3. Arseneault, L., Milne, B. J., Taylor, A., Adams, F., Delgado, K., Caspi, A., et al. (2008). Being bullied as an environmentally mediated contributing factor to children’s internalizing problems: A study of twins discordant for victimization. Archives of Pediatrics and Adolescent Medicine, 162, 145–150.PubMedCrossRefGoogle Scholar
  4. Arseneault, L., Bowes, L., & Shakoor, S. (2010). Bullying victimization in youths and mental health problems: ‘Much ado about nothing’? Psychological Medicine, 40, 717–729.PubMedCrossRefGoogle Scholar
  5. Barnes, H., & Wright, G. (2012). Defining child poverty in South Africa using the socially percieved necessities approach. In A. Minujin (Ed.), Global child poverty and well-being: measurement, concepts, policy and action. Bristol: The Policy Press.Google Scholar
  6. Bjorkqvist, K., Lagerspetz, K. M. J., & Kaukiainen, A. (1992). Do girls manipulate and boys fight? Developmental trends in regard to direct and indirect aggression. Aggressive Behavior, 18, 117–127.CrossRefGoogle Scholar
  7. Blunch, N. J. (2008). Introduction to structural equation modelling using SPSS and AMOS. London: Sage.Google Scholar
  8. Bond, L., Carlin, J., Thomas, L., Rubin, K., & Patton, G. (2001). Does bullying cause emotional problems? A prospective study of young teenagers. British Medical Journal, 323, 480–484.PubMedCrossRefPubMedCentralGoogle Scholar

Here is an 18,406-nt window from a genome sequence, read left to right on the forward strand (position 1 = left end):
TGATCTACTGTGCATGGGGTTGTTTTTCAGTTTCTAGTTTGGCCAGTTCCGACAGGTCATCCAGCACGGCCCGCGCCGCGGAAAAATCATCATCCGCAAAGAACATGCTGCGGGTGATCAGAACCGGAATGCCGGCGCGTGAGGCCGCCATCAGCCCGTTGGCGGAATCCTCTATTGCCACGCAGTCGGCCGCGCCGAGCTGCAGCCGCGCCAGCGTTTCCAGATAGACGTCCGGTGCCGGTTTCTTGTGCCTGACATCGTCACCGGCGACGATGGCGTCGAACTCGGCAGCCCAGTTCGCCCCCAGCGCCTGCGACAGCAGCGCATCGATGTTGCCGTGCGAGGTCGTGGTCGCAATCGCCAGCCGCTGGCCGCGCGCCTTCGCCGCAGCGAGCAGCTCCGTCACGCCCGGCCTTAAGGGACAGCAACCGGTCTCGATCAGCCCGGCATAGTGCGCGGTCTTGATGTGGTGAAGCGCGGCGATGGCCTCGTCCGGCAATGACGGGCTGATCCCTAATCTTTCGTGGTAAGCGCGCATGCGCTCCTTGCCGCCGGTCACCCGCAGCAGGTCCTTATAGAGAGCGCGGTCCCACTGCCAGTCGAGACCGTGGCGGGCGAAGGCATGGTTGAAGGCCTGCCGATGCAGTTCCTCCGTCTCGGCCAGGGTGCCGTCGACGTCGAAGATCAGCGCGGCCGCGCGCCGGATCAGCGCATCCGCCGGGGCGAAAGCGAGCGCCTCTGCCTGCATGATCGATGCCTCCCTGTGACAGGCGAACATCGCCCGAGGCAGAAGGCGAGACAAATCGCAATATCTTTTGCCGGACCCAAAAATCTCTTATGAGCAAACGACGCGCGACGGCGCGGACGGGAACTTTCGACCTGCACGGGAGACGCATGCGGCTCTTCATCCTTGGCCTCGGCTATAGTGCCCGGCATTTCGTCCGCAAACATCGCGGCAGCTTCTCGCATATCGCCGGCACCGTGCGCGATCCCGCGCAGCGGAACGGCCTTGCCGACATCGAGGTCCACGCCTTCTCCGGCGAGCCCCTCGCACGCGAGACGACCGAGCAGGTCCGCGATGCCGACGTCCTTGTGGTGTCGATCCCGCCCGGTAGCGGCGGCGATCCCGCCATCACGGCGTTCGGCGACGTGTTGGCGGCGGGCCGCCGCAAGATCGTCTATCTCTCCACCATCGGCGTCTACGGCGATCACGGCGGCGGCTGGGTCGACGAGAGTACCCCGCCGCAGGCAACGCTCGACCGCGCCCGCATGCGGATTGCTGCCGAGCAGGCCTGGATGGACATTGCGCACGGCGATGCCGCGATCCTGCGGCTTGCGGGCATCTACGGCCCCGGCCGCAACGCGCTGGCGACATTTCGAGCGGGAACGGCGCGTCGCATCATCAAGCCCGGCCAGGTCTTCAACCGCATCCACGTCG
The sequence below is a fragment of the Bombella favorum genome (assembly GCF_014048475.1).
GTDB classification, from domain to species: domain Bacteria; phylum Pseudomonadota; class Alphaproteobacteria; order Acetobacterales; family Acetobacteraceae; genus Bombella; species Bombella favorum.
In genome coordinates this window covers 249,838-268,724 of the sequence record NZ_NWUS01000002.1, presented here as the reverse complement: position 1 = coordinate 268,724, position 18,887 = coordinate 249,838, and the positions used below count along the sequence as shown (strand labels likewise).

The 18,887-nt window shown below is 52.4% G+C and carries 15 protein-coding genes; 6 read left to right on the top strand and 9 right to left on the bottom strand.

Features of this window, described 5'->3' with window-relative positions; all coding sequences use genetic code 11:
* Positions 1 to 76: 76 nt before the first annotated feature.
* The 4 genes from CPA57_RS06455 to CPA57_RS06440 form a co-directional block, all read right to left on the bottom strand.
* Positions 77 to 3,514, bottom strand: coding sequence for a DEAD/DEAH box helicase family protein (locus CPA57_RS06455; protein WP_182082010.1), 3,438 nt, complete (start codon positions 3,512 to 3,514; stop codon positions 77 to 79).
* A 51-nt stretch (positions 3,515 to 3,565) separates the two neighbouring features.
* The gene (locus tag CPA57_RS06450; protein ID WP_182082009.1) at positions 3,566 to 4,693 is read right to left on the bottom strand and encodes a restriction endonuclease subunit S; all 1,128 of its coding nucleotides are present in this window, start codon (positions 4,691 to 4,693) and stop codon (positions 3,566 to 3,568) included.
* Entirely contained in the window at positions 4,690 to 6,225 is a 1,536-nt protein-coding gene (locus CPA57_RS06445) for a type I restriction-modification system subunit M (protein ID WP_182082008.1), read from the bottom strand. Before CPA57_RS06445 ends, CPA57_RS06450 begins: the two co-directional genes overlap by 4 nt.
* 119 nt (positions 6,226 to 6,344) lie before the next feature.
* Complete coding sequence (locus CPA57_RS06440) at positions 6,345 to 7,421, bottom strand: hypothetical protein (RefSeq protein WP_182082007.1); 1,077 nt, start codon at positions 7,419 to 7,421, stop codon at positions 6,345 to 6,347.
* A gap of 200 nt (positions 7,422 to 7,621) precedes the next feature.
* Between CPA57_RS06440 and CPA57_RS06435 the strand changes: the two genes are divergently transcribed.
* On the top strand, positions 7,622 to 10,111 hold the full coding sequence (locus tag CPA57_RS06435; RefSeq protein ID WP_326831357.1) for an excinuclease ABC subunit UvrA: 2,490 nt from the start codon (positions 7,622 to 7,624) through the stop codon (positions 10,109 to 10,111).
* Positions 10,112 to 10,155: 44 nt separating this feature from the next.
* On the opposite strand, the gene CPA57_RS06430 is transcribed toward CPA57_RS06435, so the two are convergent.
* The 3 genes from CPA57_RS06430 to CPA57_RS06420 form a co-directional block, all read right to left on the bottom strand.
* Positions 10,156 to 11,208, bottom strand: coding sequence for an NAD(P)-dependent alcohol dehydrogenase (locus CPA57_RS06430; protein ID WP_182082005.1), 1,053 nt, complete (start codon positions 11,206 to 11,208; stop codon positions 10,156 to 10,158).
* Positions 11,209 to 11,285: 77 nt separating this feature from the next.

9. Boyes, M. E., & Cluver, L. (2013a). Performance of the Revised Children’s Manifest Anxiety Scale in a sample of children and adolescents from poor urban communities in Cape Town. European Journal of Psychological Assessment, 29, 113–120.CrossRefGoogle Scholar
  10. Boyes, M. E., & Cluver, L. (2013b). Relationships among HIV/AIDS-orphanhood, stigma, and symptoms of anxiety and depression in South African youth: A longitudinal investigation using a path analysis framework. Clinical Psychological Science, 1, 323–330.CrossRefGoogle Scholar
  11. Boyes, M. E., Cluver, L., & Gardner, F. (2012). Psychometric properties of the Child PTSD Checklist in a community sample of South African children and adolescents. PLOS ONE, 7, e46905. DOI:  10.1371/journal.pone.0046905.
  12. Bronfrenbrenner, U. (1979). The ecology of human development: Experiments by nature and design. Cambridge: Harvard University Press.Google Scholar
  13. Brown, D., Riley, L., Butchart, A., & Kann, L. (2008). Bullying among youth from eight African countries and associations with adverse health behaviours. Pediatric Health, 2, 289–299.CrossRefGoogle Scholar
  14. Brunstein Klomak, A., Marrocco, F., Kleinman, M., Schonfeld, I., & Gould, M. (2007). Bullying, depression, and suicidality in adolescents. Journal of the American Academy of Child and Adolescent Psychiatry, 46, 40–49.CrossRefGoogle Scholar
  15. Burton, P. (2008). National primary school violence survey 2007. Cape Town: Centre for Justice and Crime Prevention.Google Scholar
  16. Cluver, L., Gardner, F., & Operario, D. (2007). Psychological distress amongst AIDS-orphaned children in urban South Africa. Journal of Child Psychology and Psychiatry, 48, 755–763.PubMedCrossRefGoogle Scholar
  17. Cluver, L., Gardner, F., & Operario, D. (2009). Poverty and psychological health among AIDS-orphaned children in Cape Town, South Africa. AIDS Care, 21, 732–741.PubMedCrossRefGoogle Scholar